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  Bernard Hopkins vs. Chad Dawson: Will a Crafty Veteran Incite a Younger Fighter's Inconsistency?

By Nat Gottlieb Courtesy of HBO.com

Grand old master Bernard Hopkins presents a whole slew of challenges for Chad Dawson, but his biggest test may come from within himself: can he stay focused and aggressive for 12 rounds?

Dawson is a tremendously gifted boxer who unfortunately is prone to fighting in spurts. When he is on his game, he is virtually impossible to stop, thanks to a combination of superior hand speed, exceptional mobility and power. Other times he’ll follow up a terrific two-fisted attack by backing away and gliding around the ring as if auditioning for “Dancing with the Stars.” It is a trait that has exasperated his many trainers, including John Scully, Eddie Mustafa Muhammad, Floyd Mayweather Sr., Dan Birmingham and most recently Emmanuel Steward. If there’s a formula to keeping him focused, nobody has yet to discover it.

Gary Shaw, Dawson’s longtime promoter, has seen him put it all together, but those times have been few and far between. “The last time Chad was close to perfect for 12 rounds was when he fought (Tomazs) Adamek for the championship in 2007,” Shaw says. “That was the perfect Chad, although he did get a little lazy in the 11th round and Adamek dropped him.”

So talented is the 29-year-old Dawson (31-1, 17 KOs) that he has been able to beat opponents even when his mind drifts. He certainly won’t be able to do that against the wily Hopkins (55-5-2, 32 KOs). Although Hopkins’ skills and speed have diminished over time, the 46-year-old remains one of the most intensely focused fighters in the game, a genius at exploiting flaws and neutralizing an opponent’s strengths.

The last fighter to beat Hopkins was Joe Calzaghe in 2008, and it’s no coincidence that the Wales boxer also had a strong ability to stay mentally engaged and follow his game plan through to the end. That victory was disputed by some, but there is no denying that Calzaghe outworked Hopkins and dictated the pace of the fight with his high-volume punching and constant pressure. Shaw thinks Dawson has the same ability. “Chad will be totally focused for this fight,” he says. “He’s been chasing Hopkins for a long time and it is his dream to beat Bernard.”

Many have shared that vision, few have succeeded. In the autumn of a career that began in 1988 when Dawson was six years old, Hopkins has won his most recent fights by imposing his will and elusive style. One of the key tools Hopkins uses is getting his punches off first and then following up by rushing inside and engaging in an energy-draining wrestling match. By doing so, he denies his opponent any chance to get into a rhythm, which frustrates them into making mistakes.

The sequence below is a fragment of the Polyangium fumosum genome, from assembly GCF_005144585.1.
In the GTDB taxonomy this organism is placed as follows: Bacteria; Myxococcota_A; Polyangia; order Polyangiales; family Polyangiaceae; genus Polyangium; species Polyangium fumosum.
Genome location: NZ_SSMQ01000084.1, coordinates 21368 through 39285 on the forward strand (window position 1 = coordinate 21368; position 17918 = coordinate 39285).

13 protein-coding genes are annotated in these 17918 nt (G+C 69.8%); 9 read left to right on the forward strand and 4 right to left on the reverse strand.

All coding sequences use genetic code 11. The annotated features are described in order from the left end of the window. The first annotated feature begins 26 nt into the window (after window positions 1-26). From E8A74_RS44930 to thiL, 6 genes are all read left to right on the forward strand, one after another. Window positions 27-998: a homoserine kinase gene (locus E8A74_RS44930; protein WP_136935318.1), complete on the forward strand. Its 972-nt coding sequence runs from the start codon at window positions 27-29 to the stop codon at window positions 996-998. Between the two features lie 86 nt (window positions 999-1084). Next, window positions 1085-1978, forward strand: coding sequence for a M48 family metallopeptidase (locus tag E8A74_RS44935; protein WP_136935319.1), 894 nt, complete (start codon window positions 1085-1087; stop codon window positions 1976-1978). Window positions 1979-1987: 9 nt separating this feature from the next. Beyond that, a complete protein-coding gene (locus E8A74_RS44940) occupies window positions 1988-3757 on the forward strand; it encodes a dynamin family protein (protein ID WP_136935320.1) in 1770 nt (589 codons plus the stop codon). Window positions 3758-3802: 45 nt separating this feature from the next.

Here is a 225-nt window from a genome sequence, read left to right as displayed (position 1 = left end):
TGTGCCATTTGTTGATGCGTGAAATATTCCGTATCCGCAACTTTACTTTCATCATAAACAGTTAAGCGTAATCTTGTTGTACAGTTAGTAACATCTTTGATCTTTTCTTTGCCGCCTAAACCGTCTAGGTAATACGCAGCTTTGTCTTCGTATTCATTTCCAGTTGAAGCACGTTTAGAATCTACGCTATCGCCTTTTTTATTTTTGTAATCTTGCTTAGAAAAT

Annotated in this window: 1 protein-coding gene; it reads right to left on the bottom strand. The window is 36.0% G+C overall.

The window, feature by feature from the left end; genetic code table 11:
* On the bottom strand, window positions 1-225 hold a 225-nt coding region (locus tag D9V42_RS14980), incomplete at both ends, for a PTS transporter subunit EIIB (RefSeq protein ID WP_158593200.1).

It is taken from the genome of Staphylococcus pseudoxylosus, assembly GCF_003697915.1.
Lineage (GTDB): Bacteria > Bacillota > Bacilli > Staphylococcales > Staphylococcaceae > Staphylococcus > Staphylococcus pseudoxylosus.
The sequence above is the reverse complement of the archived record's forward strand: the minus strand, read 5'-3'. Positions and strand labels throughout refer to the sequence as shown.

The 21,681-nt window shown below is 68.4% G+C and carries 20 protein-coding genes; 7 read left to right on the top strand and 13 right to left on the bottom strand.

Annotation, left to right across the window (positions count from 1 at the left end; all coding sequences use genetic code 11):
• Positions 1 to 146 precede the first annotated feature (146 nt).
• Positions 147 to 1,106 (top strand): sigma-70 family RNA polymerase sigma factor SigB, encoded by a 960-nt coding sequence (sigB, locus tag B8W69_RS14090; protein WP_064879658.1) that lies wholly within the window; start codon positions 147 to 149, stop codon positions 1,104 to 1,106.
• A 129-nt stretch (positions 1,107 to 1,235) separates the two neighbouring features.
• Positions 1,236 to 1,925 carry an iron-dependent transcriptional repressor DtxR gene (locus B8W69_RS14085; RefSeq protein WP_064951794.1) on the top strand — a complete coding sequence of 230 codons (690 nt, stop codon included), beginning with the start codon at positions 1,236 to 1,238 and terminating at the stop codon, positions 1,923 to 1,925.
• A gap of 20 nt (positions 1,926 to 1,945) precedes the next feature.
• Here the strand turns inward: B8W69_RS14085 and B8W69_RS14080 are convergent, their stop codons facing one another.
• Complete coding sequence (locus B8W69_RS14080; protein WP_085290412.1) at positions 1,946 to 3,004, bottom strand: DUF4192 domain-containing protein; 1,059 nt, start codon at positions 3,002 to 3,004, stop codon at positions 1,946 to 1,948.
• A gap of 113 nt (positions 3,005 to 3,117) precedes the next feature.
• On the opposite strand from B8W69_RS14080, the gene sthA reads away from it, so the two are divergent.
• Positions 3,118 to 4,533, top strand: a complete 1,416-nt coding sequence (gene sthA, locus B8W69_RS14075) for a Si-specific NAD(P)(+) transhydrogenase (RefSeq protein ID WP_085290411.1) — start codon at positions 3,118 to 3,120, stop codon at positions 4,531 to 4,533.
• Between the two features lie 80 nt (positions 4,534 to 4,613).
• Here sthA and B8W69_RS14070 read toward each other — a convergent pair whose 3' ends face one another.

Dawson, however, has the foot speed and maneuverability to keep Hopkins from applying his punch-and-clutch tactic. “Hopkins hasn’t fought anybody in years with the size and speed of Chad,” Shaw says. Indeed the last time Hopkins faced such a fighter was Calzaghe. Since then, Hopkins has carefully chosen opponents who will stand in front of him.

Although Dawson has the ability to outbox Hopkins, he too often has lapsed into slugging it out toe-to-toe, which essentially turns him into a stationary target. If Dawson does, Hopkins will prey on him. “To win, Chad needs to stay outside and use his head, jab and speed,” Shaw says. “In the past he would abandon that and get in a brawl, largely because the fight was too easy for him.”

It is almost impossible to analyze and predict a Dawson performance without using the word “if.” In this case, IF Dawson sticks to his game; then he will pose the worst possible style for Hopkins: a young southpaw who is much faster and possesses great athletic ability. Hopkins has shown vulnerability to fighters like that, most notably Jermain Taylor, who beat him twice in 2005 by moving and throwing fast, powerful combos from different angles.

Outside the “if” factor, the biggest unknown here is the question of whether Hopkins can be at his best when fighting for the third time in 10 months. The last time he did that was in 2005, when he beat Howard Eastman in February before losing twice to Taylor in July and December. Before that, you have to go back to 1997 to find a year in which Hopkins fought three times. Most recently, he had one bout in 2009, two in 2008 and one in both 2007 and 2006.

Another possible factor is that Dawson dismissed Steward as his trainer just a month before this fight and brought in Scully. The split was not a personality conflict, more a matter of geography. Dawson, a committed family man whose wife recently had a baby, wanted to train in the Poconos where he would be within driving distance of his home in Connecticut if needed. Steward, who trains out of Detroit, had other fighters he was conditioning in the Motor City and couldn’t leave them. Shaw discounts the trainer switch. “I don’t think it will have a huge effect. Scully has trained him earlier in his career and is someone I think is a very underrated.”

A victory for Dawson, Shaw says, “would make him the biggest man at 175 and take the luster off of Hopkins, who probably won’t be able to go into retirement if he loses.” Shaw says Dawson would have many options if he wins, including going up to cruiserweight, or dropping down to 168, where he fought several times earlier in his career, but not in six years. “He can make that weight,” Shaw says. “If he beats Bernard, he hopes (Lucien) Bute will be next.”


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